Judd Nelson

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Judd Nelson - Judd Nelson out and about running errands in Beverly Hills - Los Angeles, California, United States - Thursday 18th June 2015

Judd Nelson
Judd Nelson
Judd Nelson
Judd Nelson
Judd Nelson

Judd Nelson - Judd Nelson goes to an office in Beverly Hills - Los Angeles, California, United States - Monday 15th June 2015

Judd Nelson
Judd Nelson
Judd Nelson
Judd Nelson
Judd Nelson
Judd Nelson

Judd Nelson - Judd Nelson out and about in Beverly Hills walking in heavy workman boots, leather jacket and a beanie hat with industial safety glasses - Los Angeles, California, United States - Wednesday 3rd June 2015

Judd Nelson
Judd Nelson
Judd Nelson
Judd Nelson

'The Breakfast Club' To Return To US Theatres For 30th Anniversary


Molly Ringwald Ally Sheedy Judd Nelson John Hughes The Breakfast Club Anthony Michael Hall

It’s been 30 years since John Hughes’ classic The Breakfast Club hit theatres and changed the teen movie landscape. So what better way is there to celebrate the iconic movie’s birthday, than by bringing it back to the cinemas for a whole new generation.

The Breakfast club castThe Breakfast Club cast reunited in 2010

A restored version of the film will be shown in 430 U.S. theatres for two nights on March 26th and 31st beginning at 7:30 p.m. local time, as part of ‘The Breakfast Club 30th Anniversary’ celebrations presented by Fathom Events, Universal Pictures Home Entertainment and BY Experience.

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Hot Tickets! This Weekend’s US Movie Releases: Hyde Park On Hudson, Playing For Keeps, Lay The Favorite, Bad Kids Go To Hell


Bill Murray Roger Michell Laura Linney Olivia Williams Gerard Butler Jessica Biel Rebecca Hall Bruce Willis Stephen Frears Judd Nelson

Kind of a disappointing showing this week folks, best hold on for those Christmas heartwarmers, or, if you’re one of the 56 people left on the globe that haven’t seen Skyfall, that’s probably still showing…

Hyde Park On Hudson has been touted by many as Bill Murray’s next stab at Oscar success. However, the movie itself has hardly received glowing reviews. Directed by Roger Michell (Notting Hill) and also starring Laura Linney and Olivia Williams, Hyde Park on Hudson tells the story of Franklin D Roosevelt and his love affair with his distant cousin, Margaret Stuckley. The ‘action’ takes place over a weekend in 1939, when the King & Queen of England visited upstate New York.

Murray’s performance has been hailed as a masterpiece and there have been mutterings of Oscar contention, but it seems that Murray is a jewel in a pretty shabby crown, here. He may carry the film, but it’s clear that it’s a deadweight. Bill will have to keep his fingers crossed that the Academy award voters can stay awake through the historical drama long enough to appreciate his performance.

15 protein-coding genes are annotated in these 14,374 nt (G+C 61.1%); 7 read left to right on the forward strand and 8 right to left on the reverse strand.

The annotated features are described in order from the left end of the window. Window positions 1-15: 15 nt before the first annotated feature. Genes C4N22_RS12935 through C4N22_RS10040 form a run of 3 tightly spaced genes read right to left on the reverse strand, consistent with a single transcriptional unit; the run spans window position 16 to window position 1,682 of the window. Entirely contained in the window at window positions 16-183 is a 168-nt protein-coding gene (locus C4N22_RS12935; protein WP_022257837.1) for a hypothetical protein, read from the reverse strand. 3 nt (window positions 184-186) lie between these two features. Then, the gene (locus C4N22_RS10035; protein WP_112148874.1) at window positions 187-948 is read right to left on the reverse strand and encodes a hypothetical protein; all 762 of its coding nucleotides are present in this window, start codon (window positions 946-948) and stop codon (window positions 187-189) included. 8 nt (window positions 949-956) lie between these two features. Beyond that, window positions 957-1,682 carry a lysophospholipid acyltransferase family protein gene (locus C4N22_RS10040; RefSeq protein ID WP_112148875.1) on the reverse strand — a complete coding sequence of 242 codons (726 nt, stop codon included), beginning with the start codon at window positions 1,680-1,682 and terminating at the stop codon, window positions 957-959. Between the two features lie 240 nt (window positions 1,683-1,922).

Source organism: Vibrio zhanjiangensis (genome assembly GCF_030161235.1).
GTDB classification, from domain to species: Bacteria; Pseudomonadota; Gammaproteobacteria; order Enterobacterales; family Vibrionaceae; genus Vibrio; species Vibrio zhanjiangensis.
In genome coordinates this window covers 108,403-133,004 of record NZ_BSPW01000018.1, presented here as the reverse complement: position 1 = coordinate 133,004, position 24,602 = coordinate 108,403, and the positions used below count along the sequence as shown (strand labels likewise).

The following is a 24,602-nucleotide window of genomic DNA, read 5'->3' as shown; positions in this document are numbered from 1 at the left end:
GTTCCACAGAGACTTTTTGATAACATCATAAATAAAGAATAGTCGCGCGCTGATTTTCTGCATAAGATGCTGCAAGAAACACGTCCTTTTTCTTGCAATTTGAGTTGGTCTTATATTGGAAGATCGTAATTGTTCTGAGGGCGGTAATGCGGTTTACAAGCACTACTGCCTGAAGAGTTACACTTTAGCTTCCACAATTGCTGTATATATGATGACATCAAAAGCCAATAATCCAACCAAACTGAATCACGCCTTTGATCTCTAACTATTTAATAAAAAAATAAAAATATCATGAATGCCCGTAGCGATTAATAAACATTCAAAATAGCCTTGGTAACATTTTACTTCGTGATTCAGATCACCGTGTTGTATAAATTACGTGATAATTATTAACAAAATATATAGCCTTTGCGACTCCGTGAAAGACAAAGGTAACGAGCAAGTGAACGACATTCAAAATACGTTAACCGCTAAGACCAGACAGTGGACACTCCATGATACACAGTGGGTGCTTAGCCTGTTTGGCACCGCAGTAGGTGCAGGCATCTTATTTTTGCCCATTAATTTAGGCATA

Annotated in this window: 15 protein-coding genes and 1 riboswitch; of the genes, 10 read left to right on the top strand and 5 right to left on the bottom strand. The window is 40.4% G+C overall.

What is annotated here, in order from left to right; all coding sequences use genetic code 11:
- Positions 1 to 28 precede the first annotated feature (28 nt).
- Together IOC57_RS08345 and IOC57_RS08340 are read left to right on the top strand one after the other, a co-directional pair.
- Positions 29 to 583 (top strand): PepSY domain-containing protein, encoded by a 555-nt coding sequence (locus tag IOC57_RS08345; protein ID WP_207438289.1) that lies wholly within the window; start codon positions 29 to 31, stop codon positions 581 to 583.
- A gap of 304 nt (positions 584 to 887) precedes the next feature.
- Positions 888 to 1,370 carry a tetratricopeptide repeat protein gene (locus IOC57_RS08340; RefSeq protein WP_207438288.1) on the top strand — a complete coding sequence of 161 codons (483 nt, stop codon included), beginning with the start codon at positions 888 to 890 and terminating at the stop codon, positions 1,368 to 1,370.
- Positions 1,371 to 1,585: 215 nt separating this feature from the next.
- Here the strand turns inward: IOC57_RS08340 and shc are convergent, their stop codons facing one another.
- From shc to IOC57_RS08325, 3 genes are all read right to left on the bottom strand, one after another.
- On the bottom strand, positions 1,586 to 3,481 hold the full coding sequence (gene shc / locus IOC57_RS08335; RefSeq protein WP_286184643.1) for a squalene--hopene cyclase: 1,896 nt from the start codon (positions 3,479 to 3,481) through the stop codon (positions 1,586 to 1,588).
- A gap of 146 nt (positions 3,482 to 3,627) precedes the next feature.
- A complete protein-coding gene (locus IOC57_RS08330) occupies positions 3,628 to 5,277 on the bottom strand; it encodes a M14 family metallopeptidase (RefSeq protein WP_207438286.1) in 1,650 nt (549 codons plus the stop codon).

Continue reading: Hot Tickets! This Weekend’s US Movie Releases: Hyde Park On Hudson, Playing For Keeps, Lay The Favorite, Bad Kids Go To Hell

Ally Sheedy, Judd Nelson and The Breakfast Club - Ally Sheedy and Judd Nelson New York City, USA - The Film Society of Lincoln Center: 25th anniversary of 'The Breakfast Club held at the Paris Theater. Monday 20th September 2010

Ally Sheedy, Judd Nelson and The Breakfast Club
Anthony Michael Hall, Ally Sheedy, Judd Nelson, Molly Ringwald and The Breakfast Club
Ally Sheedy, Judd Nelson and The Breakfast Club
Anthony Michael Hall, Ally Sheedy, Judd Nelson, Molly Ringwald and The Breakfast Club
Anthony Michael Hall, Ally Sheedy, Judd Nelson, Molly Ringwald and The Breakfast Club
Ally Sheedy and The Breakfast Club

Judd Nelson Monday 20th September 2010 seen walking down Bedford Drive in Beverly Hills Los Angeles, California

Judd Nelson
Judd Nelson
Judd Nelson

The Dark Backward Review


OK
Writer/director Adam Rifkin has had an odd Hollywood career. While he's best known for penning late-'90s kid-friendly fare like Mouse Hunt and the surprisingly dark Small Soldiers, Rifkin has been in the business since the late-'80s and has written and directed everything from a sex comedy spoof (The Invisible Maniac) to a gritty urban crime flick (Night at the Golden Eagle). Despite his wandering interests, all of Rifkin's material has a goofy, edgy side. And he's written (and directed) nothing edgier or kookier than 1991's The Dark Backward.

Rifkin wrote the film when he was 19 and probably had it sitting in his proverbial "back pocket" just waiting for the day he had enough clout and experience to get it made. Judd Nelson (great when playing bizarro characters) stars as Marty Malt, a garbage man who moonlights as a terrible stand up comedian. His pal Gus (the seemingly ubiquitous Bill Paxton -- was he in every quirky '90s flick?) thinks Marty's actually pretty funny, but he's really the only one. Worse than Marty's shtick are his attempts at romancing Rosarita (Lara Flynn Boyle).

Continue reading: The Dark Backward Review

The Transformers: The Movie Review


Weak
By any sane criteria, The Transformers is a terrible, terrible movie. It has some of the worst feature film animation ever passed off on audiences anywhere, and its plot (Autobots vs. Decepticons by way of a planet-munching giant robot called Unicron) is as threadbare as anything Saturday morning has ever delivered.

But The Transformers has earned a cult following, for a couple of reasons. First it's the only Transformers-themed movie ever made. In case you weren't a kid in the '80s, Transformers were immensely popular toys that could change from some common item (usually a truck or a plane) into a robot. With lasers. Cartoons followed, then the movie.

Continue reading: The Transformers: The Movie Review

Fandango Review


Excellent